This site is dedicated to my sled dogs, their well being and their care while we train for and run the 2007 Yukon Quest 300 dog sled race. Particularly it is dedicated to the memory of Talbot and Rocket, two of the most amazing lead dogs ever to hit the trail, now gone to better trails.

Monday, February 19, 2007

Afterthoughts from the Yukon Quest 300

A week has passed since the Quest 300 and many thoughts still go through my head about the whole experience. Most notably, did I do the right thing by scratching in Braeburn?? Invariably, the answer always comes back "YES" I scratched for a number of reasons, but first and foremost, is that I did not feel that we (myself and the dogs) were as prepared as we should be to complete the whole 300 mile race. After resting the dogs and myself I decided that we had had a great experience to this point, had stayed on the "upside" of the learning curve and most importantly the dogs finished as healthy as I possibly could make them. The vets were more than pleased with their condition and their recovery when our time to leave Braeburn was close, but I still chose to end the race on a happy note for all. We learned many valuable lessons from this experience, which will stand us in good stead in future racing and mushing adventures.

Experience shows me now that the dogs need more multiple runs back to back to get comfortable with the idea that we won't be returning to the yard or truck after two runs every time. I believe they would have gone to Carmacks and beyond had I asked them to, but I really was concerned about breaking their trust in me, something which I refuse to take chances on doing no matter what my personal goals are. There were a few minor injuries that were attended to, but with the excellent support and advice given from the Quest Vet Team, these were not obstacles that were insurmountable.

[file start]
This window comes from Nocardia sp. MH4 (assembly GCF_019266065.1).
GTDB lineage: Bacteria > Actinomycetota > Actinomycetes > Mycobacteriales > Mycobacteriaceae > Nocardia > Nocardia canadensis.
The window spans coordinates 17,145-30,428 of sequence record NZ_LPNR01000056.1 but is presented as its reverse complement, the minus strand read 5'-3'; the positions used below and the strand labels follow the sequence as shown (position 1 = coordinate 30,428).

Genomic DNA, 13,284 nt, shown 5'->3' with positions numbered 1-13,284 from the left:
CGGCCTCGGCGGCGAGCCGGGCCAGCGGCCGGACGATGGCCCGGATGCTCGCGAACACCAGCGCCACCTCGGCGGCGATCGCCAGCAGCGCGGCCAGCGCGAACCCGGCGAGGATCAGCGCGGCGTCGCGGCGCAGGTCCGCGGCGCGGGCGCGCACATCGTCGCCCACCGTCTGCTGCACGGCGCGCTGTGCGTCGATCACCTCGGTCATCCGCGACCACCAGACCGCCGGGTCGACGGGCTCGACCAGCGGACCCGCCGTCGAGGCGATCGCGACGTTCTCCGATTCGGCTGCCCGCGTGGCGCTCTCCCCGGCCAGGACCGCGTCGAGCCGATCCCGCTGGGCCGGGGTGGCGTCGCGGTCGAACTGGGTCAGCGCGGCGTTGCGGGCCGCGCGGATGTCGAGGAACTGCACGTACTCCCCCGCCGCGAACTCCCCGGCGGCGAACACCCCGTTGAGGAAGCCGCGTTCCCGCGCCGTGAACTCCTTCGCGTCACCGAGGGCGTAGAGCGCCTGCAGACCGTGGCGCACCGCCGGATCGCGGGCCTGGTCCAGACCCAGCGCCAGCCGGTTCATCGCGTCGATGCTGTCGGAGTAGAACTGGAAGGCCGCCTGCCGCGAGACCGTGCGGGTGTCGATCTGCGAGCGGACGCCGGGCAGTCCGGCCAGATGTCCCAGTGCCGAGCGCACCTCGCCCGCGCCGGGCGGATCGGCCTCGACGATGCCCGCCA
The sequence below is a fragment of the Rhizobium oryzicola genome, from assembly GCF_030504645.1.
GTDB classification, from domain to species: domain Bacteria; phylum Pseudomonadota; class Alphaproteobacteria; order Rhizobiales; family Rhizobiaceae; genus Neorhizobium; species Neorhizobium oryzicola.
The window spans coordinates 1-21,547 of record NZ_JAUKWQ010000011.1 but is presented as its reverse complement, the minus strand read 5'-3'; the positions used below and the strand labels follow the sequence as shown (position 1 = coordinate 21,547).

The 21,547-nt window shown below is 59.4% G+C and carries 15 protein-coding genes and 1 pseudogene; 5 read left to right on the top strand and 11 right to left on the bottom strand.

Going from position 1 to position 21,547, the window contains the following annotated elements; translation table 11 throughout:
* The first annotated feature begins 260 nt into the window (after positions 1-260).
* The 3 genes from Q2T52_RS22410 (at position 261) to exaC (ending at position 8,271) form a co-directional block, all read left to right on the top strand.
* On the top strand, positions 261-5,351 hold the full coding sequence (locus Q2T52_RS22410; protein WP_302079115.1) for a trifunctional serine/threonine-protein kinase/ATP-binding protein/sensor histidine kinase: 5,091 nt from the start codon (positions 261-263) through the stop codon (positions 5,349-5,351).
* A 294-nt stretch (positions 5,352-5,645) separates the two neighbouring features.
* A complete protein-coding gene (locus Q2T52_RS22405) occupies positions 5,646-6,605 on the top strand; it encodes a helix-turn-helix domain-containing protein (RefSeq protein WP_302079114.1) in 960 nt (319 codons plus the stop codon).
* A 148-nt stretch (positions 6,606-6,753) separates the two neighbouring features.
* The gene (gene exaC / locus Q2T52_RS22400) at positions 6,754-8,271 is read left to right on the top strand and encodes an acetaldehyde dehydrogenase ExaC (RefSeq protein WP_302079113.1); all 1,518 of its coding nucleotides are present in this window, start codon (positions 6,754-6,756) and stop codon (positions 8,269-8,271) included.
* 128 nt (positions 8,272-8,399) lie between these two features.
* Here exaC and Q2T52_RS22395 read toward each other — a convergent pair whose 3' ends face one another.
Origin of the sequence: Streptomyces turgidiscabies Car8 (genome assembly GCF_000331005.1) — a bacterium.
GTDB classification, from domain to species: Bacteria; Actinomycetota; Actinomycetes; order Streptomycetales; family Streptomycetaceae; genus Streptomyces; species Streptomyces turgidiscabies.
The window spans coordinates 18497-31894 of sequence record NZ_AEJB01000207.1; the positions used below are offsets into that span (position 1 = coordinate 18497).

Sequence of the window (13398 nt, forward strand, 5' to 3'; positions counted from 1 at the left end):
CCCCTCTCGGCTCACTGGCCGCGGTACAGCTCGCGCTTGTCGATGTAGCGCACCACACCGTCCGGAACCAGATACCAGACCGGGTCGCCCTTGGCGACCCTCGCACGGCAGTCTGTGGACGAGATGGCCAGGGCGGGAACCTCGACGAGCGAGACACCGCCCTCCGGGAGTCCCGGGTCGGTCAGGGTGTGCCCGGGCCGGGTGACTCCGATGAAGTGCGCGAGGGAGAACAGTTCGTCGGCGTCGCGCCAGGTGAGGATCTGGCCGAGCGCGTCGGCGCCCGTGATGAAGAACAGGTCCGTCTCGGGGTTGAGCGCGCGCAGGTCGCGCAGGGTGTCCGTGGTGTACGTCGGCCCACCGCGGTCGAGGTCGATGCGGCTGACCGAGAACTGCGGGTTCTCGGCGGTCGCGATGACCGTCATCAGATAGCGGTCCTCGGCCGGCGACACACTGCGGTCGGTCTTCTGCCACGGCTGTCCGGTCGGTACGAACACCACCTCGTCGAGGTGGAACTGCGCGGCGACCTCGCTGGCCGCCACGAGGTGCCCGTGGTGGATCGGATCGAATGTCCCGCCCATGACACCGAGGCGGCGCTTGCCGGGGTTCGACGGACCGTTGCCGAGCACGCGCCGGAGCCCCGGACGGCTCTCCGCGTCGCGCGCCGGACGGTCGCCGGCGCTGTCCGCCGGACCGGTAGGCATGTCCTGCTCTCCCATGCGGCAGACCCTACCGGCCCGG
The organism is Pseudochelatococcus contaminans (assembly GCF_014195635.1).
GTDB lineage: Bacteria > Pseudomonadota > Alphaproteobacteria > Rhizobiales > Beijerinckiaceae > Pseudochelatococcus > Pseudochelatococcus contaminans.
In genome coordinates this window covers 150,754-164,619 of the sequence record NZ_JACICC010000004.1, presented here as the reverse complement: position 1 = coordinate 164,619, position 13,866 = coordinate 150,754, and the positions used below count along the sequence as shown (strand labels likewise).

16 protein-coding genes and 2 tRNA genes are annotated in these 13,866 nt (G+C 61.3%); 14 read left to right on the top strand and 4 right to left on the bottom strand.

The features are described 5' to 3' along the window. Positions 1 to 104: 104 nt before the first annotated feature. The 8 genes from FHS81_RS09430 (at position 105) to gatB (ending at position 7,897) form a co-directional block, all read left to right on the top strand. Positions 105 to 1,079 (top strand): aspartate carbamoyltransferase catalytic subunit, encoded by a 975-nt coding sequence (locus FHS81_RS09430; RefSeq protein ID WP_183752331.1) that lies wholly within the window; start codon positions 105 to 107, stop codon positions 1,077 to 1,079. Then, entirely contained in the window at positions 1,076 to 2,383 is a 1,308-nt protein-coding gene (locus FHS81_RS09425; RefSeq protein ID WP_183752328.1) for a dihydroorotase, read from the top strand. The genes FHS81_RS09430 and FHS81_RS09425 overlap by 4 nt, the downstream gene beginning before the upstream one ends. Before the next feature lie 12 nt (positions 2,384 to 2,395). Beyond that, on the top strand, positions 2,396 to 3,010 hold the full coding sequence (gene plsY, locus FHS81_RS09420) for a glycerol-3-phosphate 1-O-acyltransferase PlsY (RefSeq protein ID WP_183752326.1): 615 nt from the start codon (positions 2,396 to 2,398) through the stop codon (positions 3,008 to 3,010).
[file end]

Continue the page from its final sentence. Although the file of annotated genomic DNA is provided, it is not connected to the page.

My own camp activities and logistics need some refining so that the dogs get maximum care and rest and I get the same. Practise, in this case, definitely makes perfect!!! I felt that it would be wiser for the whole teams sake to do some more training runs with camping breaks built in, to build these two elements of the sport to a higher level. Our tentative goal now is to train some more and run the percy De Wolfe race in Dawson (210 mile qualifier) in March.

A few other lessons stand out from the Quest 300, some of them are lessons I accomplished throughout training and in the race and some of them are lessons I will incorporate into my dog care and my mushing practices overall.

1: Don't try something new in a race without first practicing it in training. The new thermal underwear that Heathers parents sent prior to the race were not tested out before hand and as it turned out were considerably warmer than I had anticipated. Not that that was a problem, but had I tested them before the race I would have realized that I could have worn one less layer of the regular clothing I had been wearing. Pretty much throughout the first half of the run, I was running with my parka open to prevent sweating. Thanks so much Pat and Donald for that wonderfull gift, you can be assured they will spend many more miles on the trail.